Private entrepreneurial activities were also active during this period. One example, as we have seen, was the Japanese-operated public passenger service by horse-drawn coach between Yokohama and Tokyo that appeared in 1869. In 1870 freight carts were being converted into rickshaws for passenger service, and in 1872 horse-drawn coaches began operations between Tokyo and Takasaki and Tokyo and Utsunomiya. In the 1880s, vehicular traffic consisting of rickshaws, horse-drawn freight carts, passenger coaches, and ox carts mushroomed, and horse-drawn coaches based on imported models were manufactured throughout the nation.
 But government policy on road transport and construction presented many problems. For one, the government paid only a very small amount of road costs; most of the funds, even for national highways, had to come from local governments. Not only did this invite anger from the local citizenry, it kept road structure and regulations at very low levels until the middle of the twentieth century. The situation was also one in which the country did not go through a genuine horse-and-carriage stage but was thrown, by means of a government transportation policy that emphasized railroads as the major means of transport, directly into the railroad age. This jump hampered the proper development of roads and highways and diminished the efficiency of railroad transport at the terminals. Another outcome of the government's policies was the push by the National Railways in the 1910s and 1920s for programmes that would improve the railroad freight-handler business. However, the railroad bureaucracy that quickly increased in size and strength through the 1906 nationalization of 17 private trunk railroads was unable to provide an outlook for a rational transport system of roads and railroads, and the overall expansion of local lines placed a heavy burden on National Railway finances.
 This creation of a rational road and railroad transport system ran into even more difficult problems after the Second World War, with an unbalanced, even reversed, progress in transportation: the postwar years saw rapid motorization and declining railroad transport. The biggest problem in Japan's transport policy for sometime will be the National Railways' cumulative debt of \37.3 trillion.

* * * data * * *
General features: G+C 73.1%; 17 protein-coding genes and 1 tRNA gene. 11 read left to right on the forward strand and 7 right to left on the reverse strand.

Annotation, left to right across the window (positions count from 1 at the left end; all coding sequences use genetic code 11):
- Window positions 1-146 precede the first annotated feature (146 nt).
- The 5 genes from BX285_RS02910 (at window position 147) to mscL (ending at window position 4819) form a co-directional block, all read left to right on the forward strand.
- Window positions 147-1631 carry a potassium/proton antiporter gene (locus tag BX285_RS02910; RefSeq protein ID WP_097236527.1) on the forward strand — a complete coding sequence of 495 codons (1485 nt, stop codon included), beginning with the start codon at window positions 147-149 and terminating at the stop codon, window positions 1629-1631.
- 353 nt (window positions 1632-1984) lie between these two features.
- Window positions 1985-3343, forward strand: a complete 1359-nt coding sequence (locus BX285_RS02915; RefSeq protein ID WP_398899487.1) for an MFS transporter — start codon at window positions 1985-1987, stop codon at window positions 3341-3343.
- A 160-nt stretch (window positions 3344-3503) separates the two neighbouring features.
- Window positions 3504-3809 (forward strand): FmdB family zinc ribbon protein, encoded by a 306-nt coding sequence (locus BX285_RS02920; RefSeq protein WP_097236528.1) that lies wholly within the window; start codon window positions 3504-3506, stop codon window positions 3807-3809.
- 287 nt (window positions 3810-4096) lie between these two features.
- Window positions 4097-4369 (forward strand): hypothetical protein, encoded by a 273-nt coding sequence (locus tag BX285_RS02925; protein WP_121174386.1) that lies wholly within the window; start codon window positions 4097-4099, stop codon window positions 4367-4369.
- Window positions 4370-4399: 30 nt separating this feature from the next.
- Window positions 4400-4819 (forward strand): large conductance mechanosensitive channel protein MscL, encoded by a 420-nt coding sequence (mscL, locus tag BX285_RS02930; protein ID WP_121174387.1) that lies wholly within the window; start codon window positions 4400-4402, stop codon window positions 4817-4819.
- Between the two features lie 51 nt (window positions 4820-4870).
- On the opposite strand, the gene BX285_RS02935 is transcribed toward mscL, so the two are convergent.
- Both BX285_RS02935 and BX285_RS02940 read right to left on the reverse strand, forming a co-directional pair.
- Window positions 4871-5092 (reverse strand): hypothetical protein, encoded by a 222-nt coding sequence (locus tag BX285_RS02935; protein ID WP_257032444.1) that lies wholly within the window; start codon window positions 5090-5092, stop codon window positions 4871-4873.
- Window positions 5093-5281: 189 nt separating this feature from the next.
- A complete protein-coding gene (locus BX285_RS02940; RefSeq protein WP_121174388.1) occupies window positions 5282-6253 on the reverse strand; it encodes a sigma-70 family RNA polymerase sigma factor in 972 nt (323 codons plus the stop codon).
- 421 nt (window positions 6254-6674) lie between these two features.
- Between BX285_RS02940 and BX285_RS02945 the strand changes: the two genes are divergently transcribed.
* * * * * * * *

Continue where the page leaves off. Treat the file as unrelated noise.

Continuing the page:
Technological Innovation and the Development of Transportation in Japan

Japan is currently at the forefront in the areas of high-speed rail transport and automobile manufacturing. Yet, it was just a little over 100 years ago that the movement of goods and people in Japan was carried out largely on foot and by ox cart.
The creation in Japan of a modern transportation system is described here in English for the first time by a distinguished group of Japanese historians of transportation. Covering roughly 120 years from 1867 to 1980, the authors provide the reader with a thorough account of the history of the development of modern transportation in Japan. Divided into eight historical stages, their survey traces the development of road, river, coastal, and rail transport. At every stage and for each transport mode, the authors consider technology transfer from the West, government industrialization policy, domestic development and improvements of technology, and the achievement of technological independence. The authors also pay close attention to the government's policy on transportation, how it aided or inhibited the different transportation sectors at different times, and how it evolved during the period of Japan's development of a modern transport system.
This detailed examination of the course of Japan's progress from lagging behind the industrialized countries of the late nineteenth century to attaining one of the world's most advanced transportation systems will not only be of value to those interested in this component of Japan's modernization but may also serve as a comparative model to countries currently engaged in technological development, particularly, in creating an effective system of transport.

Hirofumi Yamamoto is Professor of Japanese Economic History at Hosei University, Tokyo. He is a graduate of the University of Tokyo, and his present research activities are in the area of modern transport history in Japan.
HSDB-28 / UNUP-551
ISBN 92-808-0551-7
United Nations Sales No. E.92.III.A.3
05000 C
United Nations
University Press